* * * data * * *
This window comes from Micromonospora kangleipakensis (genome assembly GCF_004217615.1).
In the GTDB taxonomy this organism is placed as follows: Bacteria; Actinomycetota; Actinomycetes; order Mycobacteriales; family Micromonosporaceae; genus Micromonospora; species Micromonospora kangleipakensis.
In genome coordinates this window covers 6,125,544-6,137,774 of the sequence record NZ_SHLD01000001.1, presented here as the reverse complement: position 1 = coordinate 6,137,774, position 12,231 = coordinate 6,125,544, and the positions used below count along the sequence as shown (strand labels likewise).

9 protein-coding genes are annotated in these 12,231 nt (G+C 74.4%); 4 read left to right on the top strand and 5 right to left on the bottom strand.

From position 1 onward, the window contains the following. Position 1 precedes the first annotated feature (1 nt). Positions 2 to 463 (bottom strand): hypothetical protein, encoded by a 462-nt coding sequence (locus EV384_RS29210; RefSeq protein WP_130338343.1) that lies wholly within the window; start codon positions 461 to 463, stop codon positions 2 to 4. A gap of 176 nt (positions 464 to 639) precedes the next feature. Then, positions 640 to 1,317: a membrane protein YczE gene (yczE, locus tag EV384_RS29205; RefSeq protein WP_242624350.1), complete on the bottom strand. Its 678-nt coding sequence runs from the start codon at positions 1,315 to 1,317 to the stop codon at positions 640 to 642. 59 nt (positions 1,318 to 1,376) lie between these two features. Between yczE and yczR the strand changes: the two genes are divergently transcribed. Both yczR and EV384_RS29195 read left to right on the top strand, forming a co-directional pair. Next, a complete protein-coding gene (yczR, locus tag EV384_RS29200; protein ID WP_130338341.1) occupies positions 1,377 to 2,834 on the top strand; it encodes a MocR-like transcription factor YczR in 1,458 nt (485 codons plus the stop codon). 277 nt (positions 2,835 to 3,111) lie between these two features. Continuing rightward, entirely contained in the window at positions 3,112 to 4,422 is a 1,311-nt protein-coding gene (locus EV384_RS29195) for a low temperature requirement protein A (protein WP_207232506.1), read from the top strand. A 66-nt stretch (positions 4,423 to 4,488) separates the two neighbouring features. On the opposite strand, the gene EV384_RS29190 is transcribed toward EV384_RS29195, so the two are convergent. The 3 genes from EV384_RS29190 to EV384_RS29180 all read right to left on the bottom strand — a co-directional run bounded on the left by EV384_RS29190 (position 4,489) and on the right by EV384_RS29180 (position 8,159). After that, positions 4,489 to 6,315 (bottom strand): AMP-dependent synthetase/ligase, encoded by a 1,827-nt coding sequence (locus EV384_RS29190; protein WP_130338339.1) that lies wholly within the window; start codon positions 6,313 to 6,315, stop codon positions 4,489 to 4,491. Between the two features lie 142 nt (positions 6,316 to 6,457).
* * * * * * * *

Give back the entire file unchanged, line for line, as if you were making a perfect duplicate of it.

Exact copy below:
This window comes from Micromonospora kangleipakensis (genome assembly GCF_004217615.1).
In the GTDB taxonomy this organism is placed as follows: Bacteria; Actinomycetota; Actinomycetes; order Mycobacteriales; family Micromonosporaceae; genus Micromonospora; species Micromonospora kangleipakensis.
In genome coordinates this window covers 6,125,544-6,137,774 of the sequence record NZ_SHLD01000001.1, presented here as the reverse complement: position 1 = coordinate 6,137,774, position 12,231 = coordinate 6,125,544, and the positions used below count along the sequence as shown (strand labels likewise).

9 protein-coding genes are annotated in these 12,231 nt (G+C 74.4%); 4 read left to right on the top strand and 5 right to left on the bottom strand.

From position 1 onward, the window contains the following. Position 1 precedes the first annotated feature (1 nt). Positions 2 to 463 (bottom strand): hypothetical protein, encoded by a 462-nt coding sequence (locus EV384_RS29210; RefSeq protein WP_130338343.1) that lies wholly within the window; start codon positions 461 to 463, stop codon positions 2 to 4. A gap of 176 nt (positions 464 to 639) precedes the next feature. Then, positions 640 to 1,317: a membrane protein YczE gene (yczE, locus tag EV384_RS29205; RefSeq protein WP_242624350.1), complete on the bottom strand. Its 678-nt coding sequence runs from the start codon at positions 1,315 to 1,317 to the stop codon at positions 640 to 642. 59 nt (positions 1,318 to 1,376) lie between these two features. Between yczE and yczR the strand changes: the two genes are divergently transcribed. Both yczR and EV384_RS29195 read left to right on the top strand, forming a co-directional pair. Next, a complete protein-coding gene (yczR, locus tag EV384_RS29200; protein ID WP_130338341.1) occupies positions 1,377 to 2,834 on the top strand; it encodes a MocR-like transcription factor YczR in 1,458 nt (485 codons plus the stop codon). 277 nt (positions 2,835 to 3,111) lie between these two features. Continuing rightward, entirely contained in the window at positions 3,112 to 4,422 is a 1,311-nt protein-coding gene (locus EV384_RS29195) for a low temperature requirement protein A (protein WP_207232506.1), read from the top strand. A 66-nt stretch (positions 4,423 to 4,488) separates the two neighbouring features. On the opposite strand, the gene EV384_RS29190 is transcribed toward EV384_RS29195, so the two are convergent. The 3 genes from EV384_RS29190 to EV384_RS29180 all read right to left on the bottom strand — a co-directional run bounded on the left by EV384_RS29190 (position 4,489) and on the right by EV384_RS29180 (position 8,159). After that, positions 4,489 to 6,315 (bottom strand): AMP-dependent synthetase/ligase, encoded by a 1,827-nt coding sequence (locus EV384_RS29190; protein WP_130338339.1) that lies wholly within the window; start codon positions 6,313 to 6,315, stop codon positions 4,489 to 4,491. Between the two features lie 142 nt (positions 6,316 to 6,457).